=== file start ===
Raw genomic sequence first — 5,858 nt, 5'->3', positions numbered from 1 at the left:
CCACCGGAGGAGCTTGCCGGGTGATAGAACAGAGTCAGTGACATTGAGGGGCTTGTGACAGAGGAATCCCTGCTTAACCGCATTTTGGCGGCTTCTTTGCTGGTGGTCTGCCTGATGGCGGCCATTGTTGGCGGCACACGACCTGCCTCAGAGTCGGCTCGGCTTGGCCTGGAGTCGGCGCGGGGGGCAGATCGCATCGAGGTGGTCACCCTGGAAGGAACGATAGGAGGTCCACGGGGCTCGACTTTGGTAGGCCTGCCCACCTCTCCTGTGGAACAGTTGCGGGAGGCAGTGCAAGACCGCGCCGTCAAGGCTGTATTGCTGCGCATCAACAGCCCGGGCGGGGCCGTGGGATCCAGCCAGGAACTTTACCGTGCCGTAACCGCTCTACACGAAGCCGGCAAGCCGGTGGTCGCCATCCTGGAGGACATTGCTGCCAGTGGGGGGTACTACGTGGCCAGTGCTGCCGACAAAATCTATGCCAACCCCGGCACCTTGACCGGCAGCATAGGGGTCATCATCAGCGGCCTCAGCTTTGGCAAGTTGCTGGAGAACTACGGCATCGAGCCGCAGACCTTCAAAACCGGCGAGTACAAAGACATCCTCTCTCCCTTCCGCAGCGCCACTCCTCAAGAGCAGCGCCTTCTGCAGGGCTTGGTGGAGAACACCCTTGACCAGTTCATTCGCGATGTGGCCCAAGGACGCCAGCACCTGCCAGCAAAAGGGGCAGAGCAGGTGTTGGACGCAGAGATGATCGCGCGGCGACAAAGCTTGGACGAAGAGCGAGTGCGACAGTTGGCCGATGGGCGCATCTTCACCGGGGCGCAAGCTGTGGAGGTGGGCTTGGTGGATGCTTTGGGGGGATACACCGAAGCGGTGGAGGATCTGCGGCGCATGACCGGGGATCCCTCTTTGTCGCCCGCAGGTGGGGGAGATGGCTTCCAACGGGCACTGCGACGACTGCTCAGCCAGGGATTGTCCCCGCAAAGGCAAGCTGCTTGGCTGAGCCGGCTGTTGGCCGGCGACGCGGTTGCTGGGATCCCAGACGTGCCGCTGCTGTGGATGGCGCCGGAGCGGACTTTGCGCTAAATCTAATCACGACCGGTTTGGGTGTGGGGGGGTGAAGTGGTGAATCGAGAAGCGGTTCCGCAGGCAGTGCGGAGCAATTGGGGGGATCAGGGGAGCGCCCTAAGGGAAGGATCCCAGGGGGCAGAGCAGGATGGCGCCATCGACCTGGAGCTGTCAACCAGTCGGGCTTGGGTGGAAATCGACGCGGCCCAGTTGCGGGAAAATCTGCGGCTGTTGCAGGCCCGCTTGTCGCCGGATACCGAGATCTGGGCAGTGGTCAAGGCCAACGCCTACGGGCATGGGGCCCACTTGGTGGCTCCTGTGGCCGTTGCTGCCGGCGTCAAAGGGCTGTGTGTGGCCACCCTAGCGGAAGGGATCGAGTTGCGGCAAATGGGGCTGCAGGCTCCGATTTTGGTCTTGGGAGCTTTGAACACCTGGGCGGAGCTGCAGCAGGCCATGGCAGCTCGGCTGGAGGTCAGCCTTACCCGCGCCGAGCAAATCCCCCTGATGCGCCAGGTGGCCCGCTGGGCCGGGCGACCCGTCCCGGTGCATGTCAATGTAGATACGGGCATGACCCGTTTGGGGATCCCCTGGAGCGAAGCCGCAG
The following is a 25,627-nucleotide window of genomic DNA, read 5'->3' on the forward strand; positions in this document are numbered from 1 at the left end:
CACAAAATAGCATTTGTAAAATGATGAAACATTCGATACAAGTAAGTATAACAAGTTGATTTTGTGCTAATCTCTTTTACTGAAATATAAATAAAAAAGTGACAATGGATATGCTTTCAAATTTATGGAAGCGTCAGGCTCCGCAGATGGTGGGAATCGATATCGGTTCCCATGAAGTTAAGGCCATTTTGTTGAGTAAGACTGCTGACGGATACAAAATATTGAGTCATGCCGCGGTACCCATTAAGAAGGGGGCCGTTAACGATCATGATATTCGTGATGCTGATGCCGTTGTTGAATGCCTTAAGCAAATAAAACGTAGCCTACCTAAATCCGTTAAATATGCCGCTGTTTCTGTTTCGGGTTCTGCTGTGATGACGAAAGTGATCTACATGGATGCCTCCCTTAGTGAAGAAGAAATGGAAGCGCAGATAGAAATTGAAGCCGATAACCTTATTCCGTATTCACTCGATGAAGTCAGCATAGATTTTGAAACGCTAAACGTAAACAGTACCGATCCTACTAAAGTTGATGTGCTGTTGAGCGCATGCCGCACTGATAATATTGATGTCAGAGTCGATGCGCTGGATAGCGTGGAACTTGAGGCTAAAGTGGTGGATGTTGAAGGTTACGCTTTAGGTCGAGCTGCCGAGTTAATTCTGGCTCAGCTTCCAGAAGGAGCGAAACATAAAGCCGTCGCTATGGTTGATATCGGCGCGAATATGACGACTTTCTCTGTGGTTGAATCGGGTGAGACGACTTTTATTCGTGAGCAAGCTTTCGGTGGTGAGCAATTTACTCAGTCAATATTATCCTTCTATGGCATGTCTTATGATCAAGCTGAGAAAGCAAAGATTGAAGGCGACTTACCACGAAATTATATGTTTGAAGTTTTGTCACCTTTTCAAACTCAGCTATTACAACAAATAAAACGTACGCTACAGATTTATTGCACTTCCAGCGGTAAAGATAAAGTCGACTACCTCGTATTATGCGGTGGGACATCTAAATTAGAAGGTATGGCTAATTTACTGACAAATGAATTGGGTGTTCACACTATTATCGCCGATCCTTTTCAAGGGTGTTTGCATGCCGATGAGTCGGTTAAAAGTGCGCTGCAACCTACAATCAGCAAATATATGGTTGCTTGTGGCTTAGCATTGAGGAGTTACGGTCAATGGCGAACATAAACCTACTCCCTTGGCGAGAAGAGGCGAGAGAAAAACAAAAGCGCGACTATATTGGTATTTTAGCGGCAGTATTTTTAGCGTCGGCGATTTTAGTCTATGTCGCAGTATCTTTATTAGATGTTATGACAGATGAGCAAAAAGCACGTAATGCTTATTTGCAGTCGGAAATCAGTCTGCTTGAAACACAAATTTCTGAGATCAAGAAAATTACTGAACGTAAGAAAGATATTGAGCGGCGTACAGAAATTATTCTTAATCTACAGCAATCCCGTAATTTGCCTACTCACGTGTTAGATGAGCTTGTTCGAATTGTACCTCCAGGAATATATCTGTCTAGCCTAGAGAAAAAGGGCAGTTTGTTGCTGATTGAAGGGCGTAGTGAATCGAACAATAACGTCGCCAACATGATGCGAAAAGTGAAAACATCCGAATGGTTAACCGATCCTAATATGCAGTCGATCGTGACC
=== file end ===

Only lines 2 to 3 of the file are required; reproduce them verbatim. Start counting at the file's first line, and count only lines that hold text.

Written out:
CCACCGGAGGAGCTTGCCGGGTGATAGAACAGAGTCAGTGACATTGAGGGGCTTGTGACAGAGGAATCCCTGCTTAACCGCATTTTGGCGGCTTCTTTGCTGGTGGTCTGCCTGATGGCGGCCATTGTTGGCGGCACACGACCTGCCTCAGAGTCGGCTCGGCTTGGCCTGGAGTCGGCGCGGGGGGCAGATCGCATCGAGGTGGTCACCCTGGAAGGAACGATAGGAGGTCCACGGGGCTCGACTTTGGTAGGCCTGCCCACCTCTCCTGTGGAACAGTTGCGGGAGGCAGTGCAAGACCGCGCCGTCAAGGCTGTATTGCTGCGCATCAACAGCCCGGGCGGGGCCGTGGGATCCAGCCAGGAACTTTACCGTGCCGTAACCGCTCTACACGAAGCCGGCAAGCCGGTGGTCGCCATCCTGGAGGACATTGCTGCCAGTGGGGGGTACTACGTGGCCAGTGCTGCCGACAAAATCTATGCCAACCCCGGCACCTTGACCGGCAGCATAGGGGTCATCATCAGCGGCCTCAGCTTTGGCAAGTTGCTGGAGAACTACGGCATCGAGCCGCAGACCTTCAAAACCGGCGAGTACAAAGACATCCTCTCTCCCTTCCGCAGCGCCACTCCTCAAGAGCAGCGCCTTCTGCAGGGCTTGGTGGAGAACACCCTTGACCAGTTCATTCGCGATGTGGCCCAAGGACGCCAGCACCTGCCAGCAAAAGGGGCAGAGCAGGTGTTGGACGCAGAGATGATCGCGCGGCGACAAAGCTTGGACGAAGAGCGAGTGCGACAGTTGGCCGATGGGCGCATCTTCACCGGGGCGCAAGCTGTGGAGGTGGGCTTGGTGGATGCTTTGGGGGGATACACCGAAGCGGTGGAGGATCTGCGGCGCATGACCGGGGATCCCTCTTTGTCGCCCGCAGGTGGGGGAGATGGCTTCCAACGGGCACTGCGACGACTGCTCAGCCAGGGATTGTCCCCGCAAAGGCAAGCTGCTTGGCTGAGCCGGCTGTTGGCCGGCGACGCGGTTGCTGGGATCCCAGACGTGCCGCTGCTGTGGATGGCGCCGGAGCGGACTTTGCGCTAAATCTAATCACGACCGGTTTGGGTGTGGGGGGGTGAAGTGGTGAATCGAGAAGCGGTTCCGCAGGCAGTGCGGAGCAATTGGGGGGATCAGGGGAGCGCCCTAAGGGAAGGATCCCAGGGGGCAGAGCAGGATGGCGCCATCGACCTGGAGCTGTCAACCAGTCGGGCTTGGGTGGAAATCGACGCGGCCCAGTTGCGGGAAAATCTGCGGCTGTTGCAGGCCCGCTTGTCGCCGGATACCGAGATCTGGGCAGTGGTCAAGGCCAACGCCTACGGGCATGGGGCCCACTTGGTGGCTCCTGTGGCCGTTGCTGCCGGCGTCAAAGGGCTGTGTGTGGCCACCCTAGCGGAAGGGATCGAGTTGCGGCAAATGGGGCTGCAGGCTCCGATTTTGGTCTTGGGAGCTTTGAACACCTGGGCGGAGCTGCAGCAGGCCATGGCAGCTCGGCTGGAGGTCAGCCTTACCCGCGCCGAGCAAATCCCCCTGATGCGCCAGGTGGCCCGCTGGGCCGGGCGACCCGTCCCGGTGCATGTCAATGTAGATACGGGCATGACCCGTTTGGGGATCCCCTGGAGCGAAGCCGCAG
The following is a 25,627-nucleotide window of genomic DNA, read 5'->3' on the forward strand; positions in this document are numbered from 1 at the left end: